• Making China its primary strategic competitor
• Expanding its missile defense system in East Asia
• Developing new types of conventional weapons that can destroy China’s nuclear forces.

Chinese military scholars are especially concerned about what they call “the U.S. rapid global strike plan.” They believe that “once it becomes operational it can be used to attack our nuclear missile force, put us in a passive position, greatly influence our ability for nuclear retaliation and weaken the effectiveness of our deterrent.”

In the minds of China’s military scholars, this U.S. plan is emblematic of “developments in science and technology that blur the line between conventional and nuclear weapons.”

Missile defense, anti-satellite, space, cyber and conventional precision strike weapons are the most important.

And because the United States refuses to adopt a no first use policy Chinese military scholars worry that “a future informationalized (信息化) conventional war could develop into nuclear war.”

Chinese military concerns about the vulnerability of its nuclear forces present Chinese military scholars with the perceived need to suggest a solution.

This is not a new problem for China.

Chinese analysts have been thinking about the impacts of advanced conventional weapons on nuclear arms control for decades.

In the late 1970s Chinese researchers were warning that advances in conventional military technology would eventually undermine nuclear arms control agreements.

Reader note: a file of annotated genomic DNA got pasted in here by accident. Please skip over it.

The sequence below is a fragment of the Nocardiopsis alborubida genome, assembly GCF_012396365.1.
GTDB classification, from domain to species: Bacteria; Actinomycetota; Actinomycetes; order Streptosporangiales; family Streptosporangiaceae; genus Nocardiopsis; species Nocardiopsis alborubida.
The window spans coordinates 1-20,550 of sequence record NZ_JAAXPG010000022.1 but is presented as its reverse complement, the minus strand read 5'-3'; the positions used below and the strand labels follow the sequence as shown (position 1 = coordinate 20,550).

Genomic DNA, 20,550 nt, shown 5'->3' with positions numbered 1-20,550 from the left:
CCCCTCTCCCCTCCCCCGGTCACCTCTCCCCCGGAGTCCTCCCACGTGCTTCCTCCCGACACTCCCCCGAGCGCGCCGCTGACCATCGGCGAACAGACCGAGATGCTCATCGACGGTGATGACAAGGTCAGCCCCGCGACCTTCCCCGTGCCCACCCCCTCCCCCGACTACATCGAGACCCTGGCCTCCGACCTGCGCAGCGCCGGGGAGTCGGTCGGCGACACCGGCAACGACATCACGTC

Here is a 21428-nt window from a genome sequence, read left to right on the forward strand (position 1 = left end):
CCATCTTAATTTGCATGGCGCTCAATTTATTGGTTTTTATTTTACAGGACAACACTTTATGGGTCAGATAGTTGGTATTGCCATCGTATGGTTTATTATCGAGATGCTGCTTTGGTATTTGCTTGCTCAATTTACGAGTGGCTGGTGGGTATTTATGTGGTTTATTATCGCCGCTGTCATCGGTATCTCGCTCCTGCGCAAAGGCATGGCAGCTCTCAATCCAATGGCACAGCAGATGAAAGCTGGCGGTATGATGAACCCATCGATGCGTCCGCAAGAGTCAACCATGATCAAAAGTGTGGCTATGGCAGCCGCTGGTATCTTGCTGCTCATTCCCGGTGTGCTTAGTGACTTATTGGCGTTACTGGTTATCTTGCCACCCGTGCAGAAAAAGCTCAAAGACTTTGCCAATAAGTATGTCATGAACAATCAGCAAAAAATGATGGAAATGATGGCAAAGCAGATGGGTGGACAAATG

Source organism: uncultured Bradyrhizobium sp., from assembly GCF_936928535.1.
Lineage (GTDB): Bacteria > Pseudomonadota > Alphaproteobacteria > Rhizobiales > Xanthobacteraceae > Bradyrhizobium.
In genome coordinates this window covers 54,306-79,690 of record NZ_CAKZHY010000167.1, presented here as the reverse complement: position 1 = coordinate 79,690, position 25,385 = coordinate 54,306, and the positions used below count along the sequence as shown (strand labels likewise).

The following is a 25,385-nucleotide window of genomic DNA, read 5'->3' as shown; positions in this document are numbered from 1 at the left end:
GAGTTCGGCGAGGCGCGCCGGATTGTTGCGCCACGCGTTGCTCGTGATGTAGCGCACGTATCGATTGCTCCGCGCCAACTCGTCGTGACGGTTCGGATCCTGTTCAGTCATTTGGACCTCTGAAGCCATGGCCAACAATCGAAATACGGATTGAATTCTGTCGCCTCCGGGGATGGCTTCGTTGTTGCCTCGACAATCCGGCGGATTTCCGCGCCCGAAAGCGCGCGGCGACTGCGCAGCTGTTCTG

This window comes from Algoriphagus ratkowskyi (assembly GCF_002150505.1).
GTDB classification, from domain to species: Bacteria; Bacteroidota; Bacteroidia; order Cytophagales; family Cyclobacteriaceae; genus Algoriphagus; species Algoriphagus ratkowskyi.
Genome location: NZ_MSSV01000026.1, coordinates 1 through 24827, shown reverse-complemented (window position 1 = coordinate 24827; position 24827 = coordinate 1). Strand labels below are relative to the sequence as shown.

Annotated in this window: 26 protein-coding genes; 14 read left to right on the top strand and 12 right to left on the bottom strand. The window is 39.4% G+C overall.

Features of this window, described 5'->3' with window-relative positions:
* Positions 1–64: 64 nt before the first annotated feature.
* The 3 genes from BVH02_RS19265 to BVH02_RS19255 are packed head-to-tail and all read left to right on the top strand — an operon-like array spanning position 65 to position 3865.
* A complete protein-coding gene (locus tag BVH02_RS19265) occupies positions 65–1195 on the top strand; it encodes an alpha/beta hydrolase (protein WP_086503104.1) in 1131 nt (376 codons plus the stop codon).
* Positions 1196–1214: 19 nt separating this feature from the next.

In the mid 1980s China responded to the U.S. Strategic Defense Initiative by investing heavily in an effort to narrow an already widening gap between U.S. and Chinese military technology while simultaneously proposing international limitations on all military space technology.

China followed its experience as a victim of U.S. advanced conventional military technology in 1999 – the bombing of the Chinese Embassy in Belgrade – by accelerating investment in military space technology and stepping up efforts to open negotiations on an international arms control agreement to restrict it.

Finally, in 2013, the Chinese military let the world know, in a widely read and highly regarded open source publication, it was considering raising the alert level of its nuclear forces in response to the continued unrestrained development and deployment of advanced conventional weapons.

The publication stated the Chinese military was considering responding to the perceived vulnerability of its nuclear forces by making preparations to be able to launch its nuclear-armed missiles after being warned of an incoming nuclear attack but before the attacking forces could destroy their targets.

That statement, from a committee of 35 military scholars from the Chinese Academy of Military Science, is not a definitive indication that China will, in fact, raise the alert level of its nuclear forces and move to a launch on warning posture.